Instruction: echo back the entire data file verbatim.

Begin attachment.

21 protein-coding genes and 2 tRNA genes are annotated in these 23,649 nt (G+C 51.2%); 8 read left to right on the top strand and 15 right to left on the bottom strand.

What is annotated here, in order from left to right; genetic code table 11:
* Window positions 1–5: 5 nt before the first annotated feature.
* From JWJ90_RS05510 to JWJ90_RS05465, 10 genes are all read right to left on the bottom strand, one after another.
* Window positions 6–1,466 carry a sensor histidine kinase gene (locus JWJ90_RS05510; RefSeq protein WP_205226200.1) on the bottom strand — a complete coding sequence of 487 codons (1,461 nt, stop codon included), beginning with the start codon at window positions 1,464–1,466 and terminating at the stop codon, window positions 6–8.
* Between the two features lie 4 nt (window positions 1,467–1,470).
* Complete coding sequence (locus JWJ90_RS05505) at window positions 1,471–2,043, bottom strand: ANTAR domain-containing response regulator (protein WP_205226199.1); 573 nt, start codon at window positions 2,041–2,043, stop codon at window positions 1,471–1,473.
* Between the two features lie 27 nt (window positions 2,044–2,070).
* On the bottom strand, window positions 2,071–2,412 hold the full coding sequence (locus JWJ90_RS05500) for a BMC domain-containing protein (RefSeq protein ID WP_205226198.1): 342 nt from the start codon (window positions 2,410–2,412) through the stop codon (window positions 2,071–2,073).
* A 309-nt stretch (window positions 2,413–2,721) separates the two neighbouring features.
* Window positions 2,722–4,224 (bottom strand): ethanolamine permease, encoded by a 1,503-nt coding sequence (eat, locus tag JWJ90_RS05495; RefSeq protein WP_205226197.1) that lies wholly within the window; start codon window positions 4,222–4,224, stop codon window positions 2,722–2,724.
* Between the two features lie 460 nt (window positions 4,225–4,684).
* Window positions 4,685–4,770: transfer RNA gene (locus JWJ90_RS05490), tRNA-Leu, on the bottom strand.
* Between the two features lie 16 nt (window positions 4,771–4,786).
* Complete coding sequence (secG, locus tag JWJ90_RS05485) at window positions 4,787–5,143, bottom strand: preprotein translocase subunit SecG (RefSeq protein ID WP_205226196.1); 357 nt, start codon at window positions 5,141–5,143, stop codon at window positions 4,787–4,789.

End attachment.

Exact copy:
21 protein-coding genes and 2 tRNA genes are annotated in these 23,649 nt (G+C 51.2%); 8 read left to right on the top strand and 15 right to left on the bottom strand.

What is annotated here, in order from left to right; genetic code table 11:
* Window positions 1–5: 5 nt before the first annotated feature.
* From JWJ90_RS05510 to JWJ90_RS05465, 10 genes are all read right to left on the bottom strand, one after another.
* Window positions 6–1,466 carry a sensor histidine kinase gene (locus JWJ90_RS05510; RefSeq protein WP_205226200.1) on the bottom strand — a complete coding sequence of 487 codons (1,461 nt, stop codon included), beginning with the start codon at window positions 1,464–1,466 and terminating at the stop codon, window positions 6–8.
* Between the two features lie 4 nt (window positions 1,467–1,470).
* Complete coding sequence (locus JWJ90_RS05505) at window positions 1,471–2,043, bottom strand: ANTAR domain-containing response regulator (protein WP_205226199.1); 573 nt, start codon at window positions 2,041–2,043, stop codon at window positions 1,471–1,473.
* Between the two features lie 27 nt (window positions 2,044–2,070).
* On the bottom strand, window positions 2,071–2,412 hold the full coding sequence (locus JWJ90_RS05500) for a BMC domain-containing protein (RefSeq protein ID WP_205226198.1): 342 nt from the start codon (window positions 2,410–2,412) through the stop codon (window positions 2,071–2,073).
* A 309-nt stretch (window positions 2,413–2,721) separates the two neighbouring features.
* Window positions 2,722–4,224 (bottom strand): ethanolamine permease, encoded by a 1,503-nt coding sequence (eat, locus tag JWJ90_RS05495; RefSeq protein WP_205226197.1) that lies wholly within the window; start codon window positions 4,222–4,224, stop codon window positions 2,722–2,724.
* Between the two features lie 460 nt (window positions 4,225–4,684).
* Window positions 4,685–4,770: transfer RNA gene (locus JWJ90_RS05490), tRNA-Leu, on the bottom strand.
* Between the two features lie 16 nt (window positions 4,771–4,786).
* Complete coding sequence (secG, locus tag JWJ90_RS05485) at window positions 4,787–5,143, bottom strand: preprotein translocase subunit SecG (RefSeq protein ID WP_205226196.1); 357 nt, start codon at window positions 5,141–5,143, stop codon at window positions 4,787–4,789.